Pakistan in South Asia operates a national programme for family planning and primary health care, which was launched in 1994.
It is commonly referred to as the lady health workers programme and aims to increase access to basic preventive health care services, particularly in rural areas.
The country has a population of 191 million people with a life expectancy of 66 for men and 69 for women.
It has a higher than average number of deaths from heart disease, cerebrovascular disease (variety of medical conditions that affect the blood vessels of the brain) and neonatal encephalopathy (disturbed brain function in new-born babies).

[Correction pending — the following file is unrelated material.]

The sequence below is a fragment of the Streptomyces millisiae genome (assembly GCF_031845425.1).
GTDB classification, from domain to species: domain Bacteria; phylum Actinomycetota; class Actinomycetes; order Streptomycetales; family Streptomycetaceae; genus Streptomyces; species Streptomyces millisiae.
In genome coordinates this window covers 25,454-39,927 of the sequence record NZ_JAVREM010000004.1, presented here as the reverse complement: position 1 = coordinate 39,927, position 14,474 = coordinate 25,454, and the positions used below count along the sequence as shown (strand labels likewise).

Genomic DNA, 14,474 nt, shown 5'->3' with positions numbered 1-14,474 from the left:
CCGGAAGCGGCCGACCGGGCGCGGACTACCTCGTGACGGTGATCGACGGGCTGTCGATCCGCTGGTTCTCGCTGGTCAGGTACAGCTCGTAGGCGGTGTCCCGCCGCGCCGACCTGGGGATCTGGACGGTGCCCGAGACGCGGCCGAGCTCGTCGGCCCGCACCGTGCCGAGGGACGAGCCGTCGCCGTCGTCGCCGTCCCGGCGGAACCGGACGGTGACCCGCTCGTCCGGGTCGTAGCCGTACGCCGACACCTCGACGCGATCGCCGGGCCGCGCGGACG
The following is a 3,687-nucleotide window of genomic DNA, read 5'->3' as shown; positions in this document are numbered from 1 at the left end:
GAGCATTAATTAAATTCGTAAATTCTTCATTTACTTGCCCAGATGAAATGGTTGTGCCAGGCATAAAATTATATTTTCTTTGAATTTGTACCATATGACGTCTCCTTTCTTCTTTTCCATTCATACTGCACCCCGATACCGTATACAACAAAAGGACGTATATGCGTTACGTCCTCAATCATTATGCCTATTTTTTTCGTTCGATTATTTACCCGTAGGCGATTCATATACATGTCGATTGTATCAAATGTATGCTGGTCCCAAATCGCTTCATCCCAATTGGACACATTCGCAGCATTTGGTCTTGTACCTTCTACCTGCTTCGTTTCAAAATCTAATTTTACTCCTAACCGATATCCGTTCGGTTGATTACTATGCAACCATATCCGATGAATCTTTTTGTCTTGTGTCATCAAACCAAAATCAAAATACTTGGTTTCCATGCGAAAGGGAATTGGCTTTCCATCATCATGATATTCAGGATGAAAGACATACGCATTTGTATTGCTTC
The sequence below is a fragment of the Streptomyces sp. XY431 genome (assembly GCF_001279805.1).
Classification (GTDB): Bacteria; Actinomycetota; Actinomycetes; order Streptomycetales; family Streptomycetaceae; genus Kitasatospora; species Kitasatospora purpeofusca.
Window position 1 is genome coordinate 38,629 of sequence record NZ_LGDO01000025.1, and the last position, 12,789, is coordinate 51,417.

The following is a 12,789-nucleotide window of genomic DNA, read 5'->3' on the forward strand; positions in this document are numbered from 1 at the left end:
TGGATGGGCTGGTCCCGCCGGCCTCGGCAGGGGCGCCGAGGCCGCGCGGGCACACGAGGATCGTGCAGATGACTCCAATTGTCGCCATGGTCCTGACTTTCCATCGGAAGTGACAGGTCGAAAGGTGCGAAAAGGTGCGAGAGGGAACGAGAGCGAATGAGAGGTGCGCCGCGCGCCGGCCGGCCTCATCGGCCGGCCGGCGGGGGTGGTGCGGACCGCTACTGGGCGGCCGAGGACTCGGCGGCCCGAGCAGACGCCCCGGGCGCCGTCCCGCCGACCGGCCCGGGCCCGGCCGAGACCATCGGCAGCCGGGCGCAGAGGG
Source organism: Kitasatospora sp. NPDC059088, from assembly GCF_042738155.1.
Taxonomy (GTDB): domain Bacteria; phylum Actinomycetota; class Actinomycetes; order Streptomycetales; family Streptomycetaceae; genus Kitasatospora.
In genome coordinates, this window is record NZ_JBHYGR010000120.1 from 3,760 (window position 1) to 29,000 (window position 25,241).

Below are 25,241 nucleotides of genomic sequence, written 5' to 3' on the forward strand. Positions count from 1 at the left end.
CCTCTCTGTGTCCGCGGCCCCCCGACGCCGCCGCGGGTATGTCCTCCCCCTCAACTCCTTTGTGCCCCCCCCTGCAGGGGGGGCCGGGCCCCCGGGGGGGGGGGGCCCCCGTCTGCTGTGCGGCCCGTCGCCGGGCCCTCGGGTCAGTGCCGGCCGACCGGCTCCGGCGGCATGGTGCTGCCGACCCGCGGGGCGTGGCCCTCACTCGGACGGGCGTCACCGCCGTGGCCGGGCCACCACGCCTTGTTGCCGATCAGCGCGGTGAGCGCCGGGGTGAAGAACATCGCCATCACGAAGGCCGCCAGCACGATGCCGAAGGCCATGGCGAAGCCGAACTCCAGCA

In a landmark agreement between Alder Hey and the Fred Hollows Foundation (FHF), the ophthalmology department undertook training of paediatric eye care teams from Pakistan led by Mr Arvind Chandna.
These clinicians were largely from tertiary eye care centres and each participant travelled to Alder Hey every six months for two years.
Mr Chandna has also helped The Department of Paediatric Ophthalmology collaborate with overseas centres of excellence to conduct Research Programmes. These included working with multiple centres on Capacity Building Programmes to provide teaching and training in paediatric ophthalmology in developing countries over the last 20 years.